Under President Joe Biden's administration, the US Treasury Department has sanctioned two high-level Chinese officials over allegations of "genocide and human rights violations" against the Uyghurs. Human Rights Watch has said that China could be detaining as many as 1 million Uyghurs. For its part, the US government has also warned that companies with supply chain ties to Xinjiang "run a high risk of violating US law."
The Chinese government has repeatedly denied committing genocide against the Uyghurs.
"These basic facts show that there has never been so-called genocide, forced labour, or religious oppression in Xinjiang," Foreign Minister Wang Yi told the UN Human Rights Council in February, according to Reuters. "Such inflammatory accusations are fabricated out of ignorance and prejudice, they are simply malicious and politically driven hype and couldn't be further from the truth."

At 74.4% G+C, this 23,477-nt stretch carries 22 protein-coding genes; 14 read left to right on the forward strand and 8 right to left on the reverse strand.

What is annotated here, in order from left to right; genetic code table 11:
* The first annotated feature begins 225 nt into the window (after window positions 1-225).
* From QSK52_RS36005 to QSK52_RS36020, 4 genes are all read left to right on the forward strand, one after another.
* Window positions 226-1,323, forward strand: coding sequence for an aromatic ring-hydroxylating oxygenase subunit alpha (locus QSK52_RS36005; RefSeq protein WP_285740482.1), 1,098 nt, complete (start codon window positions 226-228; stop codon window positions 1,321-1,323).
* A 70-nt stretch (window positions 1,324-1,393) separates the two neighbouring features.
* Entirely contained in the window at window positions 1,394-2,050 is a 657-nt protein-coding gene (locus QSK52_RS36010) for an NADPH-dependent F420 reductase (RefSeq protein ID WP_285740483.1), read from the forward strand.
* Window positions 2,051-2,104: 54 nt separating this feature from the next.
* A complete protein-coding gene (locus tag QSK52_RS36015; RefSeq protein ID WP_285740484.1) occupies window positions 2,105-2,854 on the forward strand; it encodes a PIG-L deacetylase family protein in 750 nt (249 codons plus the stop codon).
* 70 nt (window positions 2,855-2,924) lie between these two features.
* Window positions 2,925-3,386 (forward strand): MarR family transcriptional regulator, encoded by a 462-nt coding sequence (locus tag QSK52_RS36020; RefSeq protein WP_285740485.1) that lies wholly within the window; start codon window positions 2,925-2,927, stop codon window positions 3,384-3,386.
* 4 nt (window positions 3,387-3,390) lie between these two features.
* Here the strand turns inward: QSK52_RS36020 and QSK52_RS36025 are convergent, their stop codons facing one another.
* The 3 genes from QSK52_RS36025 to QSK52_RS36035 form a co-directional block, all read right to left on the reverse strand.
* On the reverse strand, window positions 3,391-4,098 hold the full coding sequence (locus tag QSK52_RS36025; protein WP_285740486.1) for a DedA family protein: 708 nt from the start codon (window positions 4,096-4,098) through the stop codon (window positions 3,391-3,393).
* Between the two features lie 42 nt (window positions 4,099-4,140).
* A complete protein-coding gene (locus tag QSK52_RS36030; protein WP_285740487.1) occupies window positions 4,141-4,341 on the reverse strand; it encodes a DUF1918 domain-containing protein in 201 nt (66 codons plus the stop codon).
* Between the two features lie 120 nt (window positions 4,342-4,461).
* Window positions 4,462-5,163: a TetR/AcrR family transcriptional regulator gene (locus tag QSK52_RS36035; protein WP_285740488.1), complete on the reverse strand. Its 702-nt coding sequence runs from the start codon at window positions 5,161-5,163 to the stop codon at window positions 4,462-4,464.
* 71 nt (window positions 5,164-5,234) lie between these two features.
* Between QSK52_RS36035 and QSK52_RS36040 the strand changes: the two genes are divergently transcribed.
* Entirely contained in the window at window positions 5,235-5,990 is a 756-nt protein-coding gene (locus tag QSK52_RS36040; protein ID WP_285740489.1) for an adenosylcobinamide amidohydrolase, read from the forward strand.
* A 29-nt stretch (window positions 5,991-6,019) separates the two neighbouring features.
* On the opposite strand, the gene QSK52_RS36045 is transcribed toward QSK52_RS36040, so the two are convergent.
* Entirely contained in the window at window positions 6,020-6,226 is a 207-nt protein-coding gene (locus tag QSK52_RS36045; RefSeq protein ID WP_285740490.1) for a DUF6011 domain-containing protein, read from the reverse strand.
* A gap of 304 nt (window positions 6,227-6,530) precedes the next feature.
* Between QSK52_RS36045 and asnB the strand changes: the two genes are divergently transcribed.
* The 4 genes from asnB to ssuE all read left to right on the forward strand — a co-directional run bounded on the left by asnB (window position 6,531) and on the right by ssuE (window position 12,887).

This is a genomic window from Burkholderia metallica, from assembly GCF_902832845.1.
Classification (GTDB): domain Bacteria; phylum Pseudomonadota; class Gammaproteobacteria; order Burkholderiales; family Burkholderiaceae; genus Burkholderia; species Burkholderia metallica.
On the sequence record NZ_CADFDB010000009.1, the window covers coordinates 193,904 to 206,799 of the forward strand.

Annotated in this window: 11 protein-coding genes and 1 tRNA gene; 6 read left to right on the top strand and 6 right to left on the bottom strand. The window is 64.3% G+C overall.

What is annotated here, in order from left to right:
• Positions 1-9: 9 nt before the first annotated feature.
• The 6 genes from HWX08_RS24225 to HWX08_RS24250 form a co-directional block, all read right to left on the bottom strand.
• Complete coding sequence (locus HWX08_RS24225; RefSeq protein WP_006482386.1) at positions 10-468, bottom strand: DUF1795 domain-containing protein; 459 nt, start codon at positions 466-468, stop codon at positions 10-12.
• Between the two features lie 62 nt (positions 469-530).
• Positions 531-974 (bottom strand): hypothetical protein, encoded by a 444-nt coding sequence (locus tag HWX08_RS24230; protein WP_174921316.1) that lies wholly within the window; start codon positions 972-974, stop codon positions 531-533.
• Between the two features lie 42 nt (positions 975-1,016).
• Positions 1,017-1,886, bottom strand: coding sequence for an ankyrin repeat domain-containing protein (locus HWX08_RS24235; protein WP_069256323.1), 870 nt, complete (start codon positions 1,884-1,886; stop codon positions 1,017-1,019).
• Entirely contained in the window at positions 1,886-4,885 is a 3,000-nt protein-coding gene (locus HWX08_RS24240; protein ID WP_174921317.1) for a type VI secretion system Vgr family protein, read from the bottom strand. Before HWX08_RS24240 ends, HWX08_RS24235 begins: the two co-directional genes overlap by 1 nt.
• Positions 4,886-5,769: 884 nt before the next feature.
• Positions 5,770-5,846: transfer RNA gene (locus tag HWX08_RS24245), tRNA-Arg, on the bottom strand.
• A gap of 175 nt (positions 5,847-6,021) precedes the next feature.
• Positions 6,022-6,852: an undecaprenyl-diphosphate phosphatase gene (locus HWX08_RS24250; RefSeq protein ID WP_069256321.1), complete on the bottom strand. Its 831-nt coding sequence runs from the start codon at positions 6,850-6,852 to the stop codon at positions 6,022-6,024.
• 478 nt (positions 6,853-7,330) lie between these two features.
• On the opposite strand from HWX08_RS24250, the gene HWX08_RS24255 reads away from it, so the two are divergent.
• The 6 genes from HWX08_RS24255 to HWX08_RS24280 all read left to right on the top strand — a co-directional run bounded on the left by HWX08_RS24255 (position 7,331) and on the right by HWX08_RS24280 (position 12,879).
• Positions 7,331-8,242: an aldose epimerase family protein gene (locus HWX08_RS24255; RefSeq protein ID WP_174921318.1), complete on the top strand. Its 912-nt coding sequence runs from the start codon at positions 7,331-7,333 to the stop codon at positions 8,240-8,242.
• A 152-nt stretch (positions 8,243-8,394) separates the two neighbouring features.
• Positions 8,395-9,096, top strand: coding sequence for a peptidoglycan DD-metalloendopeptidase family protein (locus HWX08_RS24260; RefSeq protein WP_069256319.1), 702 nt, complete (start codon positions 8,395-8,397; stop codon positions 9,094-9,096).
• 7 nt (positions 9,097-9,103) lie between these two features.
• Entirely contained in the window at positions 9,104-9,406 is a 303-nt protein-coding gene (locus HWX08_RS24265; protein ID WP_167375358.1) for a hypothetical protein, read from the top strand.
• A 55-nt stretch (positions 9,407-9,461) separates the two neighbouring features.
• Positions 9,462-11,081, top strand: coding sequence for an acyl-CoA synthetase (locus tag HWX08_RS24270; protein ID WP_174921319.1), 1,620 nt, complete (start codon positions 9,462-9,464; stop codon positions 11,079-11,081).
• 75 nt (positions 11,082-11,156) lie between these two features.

Murphy spearheaded the report "Laundering Cotton: How Xinjiang Cotton is Obscured in International Supply Chains." In her research, she initially identified five Chinese companies selling cotton yarn or fabric that was sourced from the Xinjiang region. She then tracked shipments from those five companies, which largely went to apparel manufacturers in Indonesia, Sri Lanka, Bangladesh, Vietnam, India, Pakistan, Kenya, Ethiopia, China, and Mexico. The study then looked into which global companies had ties to those intermediaries, through shipping records, finding that Xinjiang-sourced cotton "circumvents certain supply standards and import bans to end up on clothing racks around the world."
On Tuesday, the Coalition sent an open letter to 82 top retailers and brands that have not yet signed a "call to action" demanding that companies "fully extricate their supply chains from the Uyghur Region." Several brands, including ASOS, Eileen Fisher, the Marks and Spencer Group, and Reformation, have signed onto that pledge.